Helmut Newton: The Bad and The Beautiful celebrates the legendary — and sometimes controversial — photographer Directed by Gero von Boehm, the documentary, which was an official selection of this year’s Tribeca Film Festival, debuts in virtual theaters today through the Kino Marquee virtual cinema platform.
The photographer reached cult status and even after his 2004 death, his legacy lives on. Newton had a unique and subversive vision in the way he depicted women as he posed the question: did he empower his subjects or treat them as sexual objects?
In addition to archival footage, home videos and his own iconic photographs, the docu paints a portrait of Newton via interviews with fashion and art icons including Grace Jones, Charlotte Rampling, Isabella Rossellini, Anna Wintour, Claudia Schiffer, Marianne Faithfull, Hanna Schygulla, Nadja Auermann as well as his wife June who was also known as the photographer Alice Springs. The film opens virtually in New York with Film Forum and in Los Angeles with Laemmle Theatres and Lumiere. The docu is set to roll out to Atlanta, Boston, Chicago, Cleveland, Denver, Philadelphia, Portland and more.
Actress Natalia Dyer goes from the Upside Down in Stranger Things to sexual exploration in the dramedy Yes, God, Yes. The film from Vertical Entertainment opens virtually and in select drive-ins today before hitting digital and VOD on July 28.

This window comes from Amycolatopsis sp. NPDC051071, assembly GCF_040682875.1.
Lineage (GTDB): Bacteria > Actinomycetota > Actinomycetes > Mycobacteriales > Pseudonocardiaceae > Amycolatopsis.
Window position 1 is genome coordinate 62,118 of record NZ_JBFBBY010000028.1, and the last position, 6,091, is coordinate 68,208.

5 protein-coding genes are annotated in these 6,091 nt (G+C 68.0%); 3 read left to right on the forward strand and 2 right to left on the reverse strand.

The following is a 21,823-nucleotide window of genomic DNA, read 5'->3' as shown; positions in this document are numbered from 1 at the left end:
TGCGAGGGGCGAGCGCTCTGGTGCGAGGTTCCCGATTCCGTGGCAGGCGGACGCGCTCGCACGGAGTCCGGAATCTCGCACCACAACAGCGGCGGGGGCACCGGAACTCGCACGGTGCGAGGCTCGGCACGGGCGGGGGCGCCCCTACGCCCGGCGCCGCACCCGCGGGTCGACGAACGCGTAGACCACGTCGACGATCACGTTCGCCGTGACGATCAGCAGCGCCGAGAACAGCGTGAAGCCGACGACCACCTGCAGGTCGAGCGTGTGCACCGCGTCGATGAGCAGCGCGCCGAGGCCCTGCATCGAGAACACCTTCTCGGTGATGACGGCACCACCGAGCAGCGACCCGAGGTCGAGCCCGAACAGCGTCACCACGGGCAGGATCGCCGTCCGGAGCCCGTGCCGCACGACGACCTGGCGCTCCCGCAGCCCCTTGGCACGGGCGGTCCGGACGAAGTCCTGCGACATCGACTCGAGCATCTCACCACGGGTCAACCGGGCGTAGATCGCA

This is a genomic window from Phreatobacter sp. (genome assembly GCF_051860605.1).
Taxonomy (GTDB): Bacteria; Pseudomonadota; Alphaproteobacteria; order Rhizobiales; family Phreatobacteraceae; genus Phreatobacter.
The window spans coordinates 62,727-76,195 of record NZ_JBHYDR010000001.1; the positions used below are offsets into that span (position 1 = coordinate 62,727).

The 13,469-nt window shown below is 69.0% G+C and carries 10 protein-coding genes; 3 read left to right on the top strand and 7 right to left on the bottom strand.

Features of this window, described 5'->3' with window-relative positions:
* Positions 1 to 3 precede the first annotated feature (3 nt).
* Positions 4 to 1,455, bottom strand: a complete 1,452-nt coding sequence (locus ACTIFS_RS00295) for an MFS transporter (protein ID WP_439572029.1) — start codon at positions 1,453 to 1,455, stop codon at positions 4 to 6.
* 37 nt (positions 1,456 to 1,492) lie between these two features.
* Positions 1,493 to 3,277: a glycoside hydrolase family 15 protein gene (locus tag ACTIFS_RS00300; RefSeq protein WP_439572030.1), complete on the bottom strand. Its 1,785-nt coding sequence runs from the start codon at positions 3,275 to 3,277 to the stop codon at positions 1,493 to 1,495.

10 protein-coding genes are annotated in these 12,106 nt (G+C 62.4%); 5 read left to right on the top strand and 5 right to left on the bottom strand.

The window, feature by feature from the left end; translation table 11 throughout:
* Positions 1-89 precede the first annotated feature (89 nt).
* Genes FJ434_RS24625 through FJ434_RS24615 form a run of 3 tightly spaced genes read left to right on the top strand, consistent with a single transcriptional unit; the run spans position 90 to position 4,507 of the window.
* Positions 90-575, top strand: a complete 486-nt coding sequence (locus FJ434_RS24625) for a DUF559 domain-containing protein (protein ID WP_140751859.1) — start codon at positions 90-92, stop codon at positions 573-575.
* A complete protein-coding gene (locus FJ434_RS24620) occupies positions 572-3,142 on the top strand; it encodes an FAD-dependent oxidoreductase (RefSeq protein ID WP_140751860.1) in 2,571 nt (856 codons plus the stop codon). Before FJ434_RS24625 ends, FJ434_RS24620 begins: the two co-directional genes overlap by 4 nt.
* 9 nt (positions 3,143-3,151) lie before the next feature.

Set in the Midwest during those formative years of the ’00s, Yes, God, Yes follows Alice, a 16-year-old seemingly good Catholic girl… until she signs on to AOL. As she chats online, things get a little racy. One thing leads to another and learns about masturbation and like all Catholics, this is a guilt-ridden discovery. Seeking redemption, she sets out on a religious retreat to try and suppress her urges of her sexual awakening, but it becomes a challenge when a cute boy (Wolfgang Novogratz) starts flirting with her.
Yes, God, Yes debuted at the 2019 SXSW Film Festival, where it won a Special Jury Prize for Best Ensemble. The film also stars Timothy Simons, Donna Lynne Champlin, Alisha Boe, Francesca Reale and Susan Blackwell.
Emmy-winning actor Jeff Daniels stars in Guest Artist, which hit select theaters earlier in July before hitting digital platforms on July 21.